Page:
World's oldest 'bug' is a fossilized 425-million-year-old millipede

World’s oldest ‘bug’ is a fossilized 425-million-year-old millipede discovered on a Scottish Island that suggests the ancient creatures evolved from water to live on land in just 40 million years

  • The fossilized millipede was found on the Scottish Island of Kerrera
  • An improved dating technique found it is 75 million years younger than believed
  • Researchers suggest the creatures left water for land in just 40 million years 

Researchers have discovered the world’s oldest ‘bug’ on record – a 425-million-year-old fossilized millipede.

The remains were uncovered on the Scottish Island of Kerrera and suggest bugs and plants evolved much faster than previously believed.

After analyzing the petrified insect, the team determined that the ancient creatures left lakes to live in complex forest ecosystems in just 40 million years.

Researchers used a technique to determine that the millipede is 75 million years younger than previously estimated by extracting zircons, which is a microscopic mineral needed to accurately date the fossils.

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Researchers have discovered the world’s oldest ‘bug’ on record – a 425-million-year-old fossilized millipede. After analyzing the petrified insect, the team determined that the ancient creatures left lakes to live in complex forest ecosystems in just 40 million years

Michael Brookfield, a research associate at the University of Texas Austin’s Jackson School of Geosciences and adjunct professor at the University of Massachusetts Boston, said: ‘It’s a big jump from these tiny guys to very complex forest communities, and in the scheme of things, it didn’t take that long.’

‘It seems to be a rapid radiation of evolution from these mountain valleys, down to the lowlands, and then worldwide after that.’

Brookfield, who led the study, worked with co-authors Elizabeth Catlos, a professor in the Jackson School’s Department of Geological Sciences, and Stephanie Suarez, a doctoral student at the University of Houston.

Together they made improvements to the fossil dating technique used in the study.

The remains were uncovered on the Scottish Island of Kerrera (pictured) and suggest bugs and plants evolved much faster than previously believed.

Following the analysis, the team determined the fossilized millipede is 425 million years old, or about 75 million years younger than the age other scientists have estimated the oldest millipede to be using a technique known as molecular clock dating, which is based on DNA’s mutation rate.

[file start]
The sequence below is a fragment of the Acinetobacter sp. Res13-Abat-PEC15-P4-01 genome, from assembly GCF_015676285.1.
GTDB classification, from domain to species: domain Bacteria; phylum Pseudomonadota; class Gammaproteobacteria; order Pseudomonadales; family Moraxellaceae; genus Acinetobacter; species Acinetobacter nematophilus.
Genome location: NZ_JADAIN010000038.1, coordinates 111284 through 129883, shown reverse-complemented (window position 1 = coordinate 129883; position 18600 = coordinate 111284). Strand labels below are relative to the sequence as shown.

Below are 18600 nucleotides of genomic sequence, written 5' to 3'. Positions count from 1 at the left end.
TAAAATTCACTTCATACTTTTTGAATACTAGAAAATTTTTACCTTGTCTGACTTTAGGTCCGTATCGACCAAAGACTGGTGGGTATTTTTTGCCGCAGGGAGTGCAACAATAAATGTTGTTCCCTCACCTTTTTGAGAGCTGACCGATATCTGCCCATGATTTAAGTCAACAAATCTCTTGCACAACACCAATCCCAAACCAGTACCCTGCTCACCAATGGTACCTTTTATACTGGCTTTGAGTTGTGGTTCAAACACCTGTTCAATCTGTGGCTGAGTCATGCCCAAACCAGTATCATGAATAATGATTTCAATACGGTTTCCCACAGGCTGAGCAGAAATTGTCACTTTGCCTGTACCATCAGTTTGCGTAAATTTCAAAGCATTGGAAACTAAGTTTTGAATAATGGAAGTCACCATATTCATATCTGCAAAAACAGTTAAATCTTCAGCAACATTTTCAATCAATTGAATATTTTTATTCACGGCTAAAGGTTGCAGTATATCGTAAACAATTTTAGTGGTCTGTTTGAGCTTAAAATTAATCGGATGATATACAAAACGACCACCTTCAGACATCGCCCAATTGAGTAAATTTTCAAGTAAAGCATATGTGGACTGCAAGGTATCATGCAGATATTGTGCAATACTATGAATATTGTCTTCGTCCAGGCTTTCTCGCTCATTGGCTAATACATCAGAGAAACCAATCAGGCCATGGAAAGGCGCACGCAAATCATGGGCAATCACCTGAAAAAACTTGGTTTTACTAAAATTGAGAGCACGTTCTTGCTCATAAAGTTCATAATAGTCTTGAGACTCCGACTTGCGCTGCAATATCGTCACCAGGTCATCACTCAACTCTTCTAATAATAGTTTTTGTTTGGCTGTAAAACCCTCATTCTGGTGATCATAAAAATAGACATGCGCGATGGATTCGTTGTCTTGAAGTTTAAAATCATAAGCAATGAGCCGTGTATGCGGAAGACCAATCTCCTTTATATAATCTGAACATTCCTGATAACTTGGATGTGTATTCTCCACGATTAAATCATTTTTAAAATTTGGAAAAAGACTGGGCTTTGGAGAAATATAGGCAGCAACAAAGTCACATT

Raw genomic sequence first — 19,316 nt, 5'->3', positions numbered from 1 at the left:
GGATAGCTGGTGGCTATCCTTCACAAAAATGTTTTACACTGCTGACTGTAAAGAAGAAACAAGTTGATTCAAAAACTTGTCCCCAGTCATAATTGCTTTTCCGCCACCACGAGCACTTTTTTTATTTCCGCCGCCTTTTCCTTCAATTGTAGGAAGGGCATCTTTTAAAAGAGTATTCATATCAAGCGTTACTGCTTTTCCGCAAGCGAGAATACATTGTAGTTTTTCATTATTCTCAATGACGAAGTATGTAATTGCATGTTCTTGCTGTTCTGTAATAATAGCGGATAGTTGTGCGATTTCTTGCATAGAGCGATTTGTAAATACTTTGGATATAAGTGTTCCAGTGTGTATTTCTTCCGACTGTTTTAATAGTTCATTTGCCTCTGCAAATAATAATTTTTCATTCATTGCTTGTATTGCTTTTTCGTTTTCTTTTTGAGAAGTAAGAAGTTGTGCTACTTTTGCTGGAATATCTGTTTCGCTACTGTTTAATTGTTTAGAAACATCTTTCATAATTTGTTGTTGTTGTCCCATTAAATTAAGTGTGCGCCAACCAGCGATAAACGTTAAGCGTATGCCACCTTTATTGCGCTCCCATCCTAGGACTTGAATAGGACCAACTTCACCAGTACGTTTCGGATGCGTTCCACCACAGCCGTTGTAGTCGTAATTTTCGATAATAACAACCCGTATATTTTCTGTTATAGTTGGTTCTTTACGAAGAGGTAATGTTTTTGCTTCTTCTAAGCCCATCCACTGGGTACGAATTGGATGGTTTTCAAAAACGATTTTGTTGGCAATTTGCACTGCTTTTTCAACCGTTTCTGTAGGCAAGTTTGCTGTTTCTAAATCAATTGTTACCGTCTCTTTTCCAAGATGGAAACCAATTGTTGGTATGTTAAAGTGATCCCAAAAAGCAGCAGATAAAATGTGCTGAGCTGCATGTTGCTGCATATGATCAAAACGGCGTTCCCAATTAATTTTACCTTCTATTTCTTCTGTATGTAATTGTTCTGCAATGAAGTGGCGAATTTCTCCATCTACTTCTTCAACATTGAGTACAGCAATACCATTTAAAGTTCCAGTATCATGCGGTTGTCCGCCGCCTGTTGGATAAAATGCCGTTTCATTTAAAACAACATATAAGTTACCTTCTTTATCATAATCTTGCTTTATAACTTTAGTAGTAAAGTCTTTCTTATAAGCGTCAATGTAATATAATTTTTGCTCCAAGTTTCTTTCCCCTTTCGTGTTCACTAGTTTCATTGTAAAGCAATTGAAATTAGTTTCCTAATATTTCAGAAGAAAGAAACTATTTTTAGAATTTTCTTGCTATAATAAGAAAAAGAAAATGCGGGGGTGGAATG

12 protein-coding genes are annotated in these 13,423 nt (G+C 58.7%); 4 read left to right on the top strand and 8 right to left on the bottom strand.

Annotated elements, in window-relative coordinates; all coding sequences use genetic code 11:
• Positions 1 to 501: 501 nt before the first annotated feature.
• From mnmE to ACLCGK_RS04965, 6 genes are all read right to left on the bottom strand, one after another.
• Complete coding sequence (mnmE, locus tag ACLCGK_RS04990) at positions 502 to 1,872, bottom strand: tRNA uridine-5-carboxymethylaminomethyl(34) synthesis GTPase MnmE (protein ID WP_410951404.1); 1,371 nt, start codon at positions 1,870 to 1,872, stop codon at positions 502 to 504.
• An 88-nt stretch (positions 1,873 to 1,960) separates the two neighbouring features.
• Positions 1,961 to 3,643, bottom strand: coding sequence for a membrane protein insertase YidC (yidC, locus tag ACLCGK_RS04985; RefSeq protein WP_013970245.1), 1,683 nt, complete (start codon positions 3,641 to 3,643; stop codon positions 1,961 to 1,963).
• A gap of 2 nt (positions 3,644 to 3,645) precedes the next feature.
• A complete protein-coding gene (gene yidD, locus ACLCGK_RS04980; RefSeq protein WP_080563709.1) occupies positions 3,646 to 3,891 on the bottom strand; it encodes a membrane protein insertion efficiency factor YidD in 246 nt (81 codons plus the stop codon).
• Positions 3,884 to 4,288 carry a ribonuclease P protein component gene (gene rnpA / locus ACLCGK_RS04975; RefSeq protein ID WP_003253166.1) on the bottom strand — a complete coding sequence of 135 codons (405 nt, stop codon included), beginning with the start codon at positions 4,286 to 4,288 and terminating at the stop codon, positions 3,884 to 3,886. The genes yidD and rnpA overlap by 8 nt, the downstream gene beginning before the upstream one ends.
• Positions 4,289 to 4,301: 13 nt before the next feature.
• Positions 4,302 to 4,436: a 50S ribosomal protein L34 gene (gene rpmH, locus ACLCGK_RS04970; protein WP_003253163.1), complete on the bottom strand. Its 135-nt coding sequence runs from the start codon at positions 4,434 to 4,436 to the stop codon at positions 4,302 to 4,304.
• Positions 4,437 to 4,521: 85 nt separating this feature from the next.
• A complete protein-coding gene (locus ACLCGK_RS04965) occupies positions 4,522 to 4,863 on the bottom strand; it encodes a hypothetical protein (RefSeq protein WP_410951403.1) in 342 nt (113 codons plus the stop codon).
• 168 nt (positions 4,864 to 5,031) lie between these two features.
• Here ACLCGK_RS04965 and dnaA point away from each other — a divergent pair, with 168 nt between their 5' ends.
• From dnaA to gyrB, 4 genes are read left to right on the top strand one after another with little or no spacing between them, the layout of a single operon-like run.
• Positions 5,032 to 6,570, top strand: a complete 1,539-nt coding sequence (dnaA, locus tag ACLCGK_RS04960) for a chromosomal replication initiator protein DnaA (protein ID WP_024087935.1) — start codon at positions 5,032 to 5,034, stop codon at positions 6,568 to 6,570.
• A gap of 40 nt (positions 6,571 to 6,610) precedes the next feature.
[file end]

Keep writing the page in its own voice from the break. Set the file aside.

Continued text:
Although it’s certainly possible there are older fossils of both bugs and plants, Brookfield said that the fact they haven’t been found – even in deposits known for preserving delicate fossils from this era – could indicate that the ancient millipede and plant fossils that have already been discovered are the oldest specimens.

If this theory is true, then experts can determine that both bugs and plants evolved much more rapidly than the timeline indicated by the molecular clock. 

Previous work has dated insect deposits to just 20 million years later than the fossils. 

And by 40 million years later, there’s evidence of thriving forest communities filled with spiders, insects and tall trees.

Given their potential evolutionary significance, Brookfield said that he was surprised that this study was the first to address the age of the ancient millipedes.

Suarez said a reason could be the difficulty of extracting zircons – a microscopic mineral needed to precisely date the fossils – from the ashy rock sediment in which the fossil was preserved.   

Stephanie Suarez (pictured) improved the traditional dating technique by separating the zircon grain from the sediment. Once zircons are released from the surrounding rock, the team was able to retrieve them with a pin glued to the tip of a pencil (pictured)

Kerrera is located on Scotland towards the southern region of the country

She improved the technique by separating the zircon grain from the sediment. 

Once zircons are released from the surrounding rock, the team was able to retrieve them with a pin glued to the tip of a pencil – a process the researchers said ‘involves an eagle-eye hunt.’

‘That kind of work trained me for the work that I do here in Houston,’ Suarez said. ‘It’s delicate work.’

She used the technique to find that a different millipede specimen, thought to be the oldest bug specimen at the time, was about 14 million years younger than estimated – a discovery that stripped it of the title of oldest bug. 

Using the same technique, this study passes the distinction along to a new specimen.

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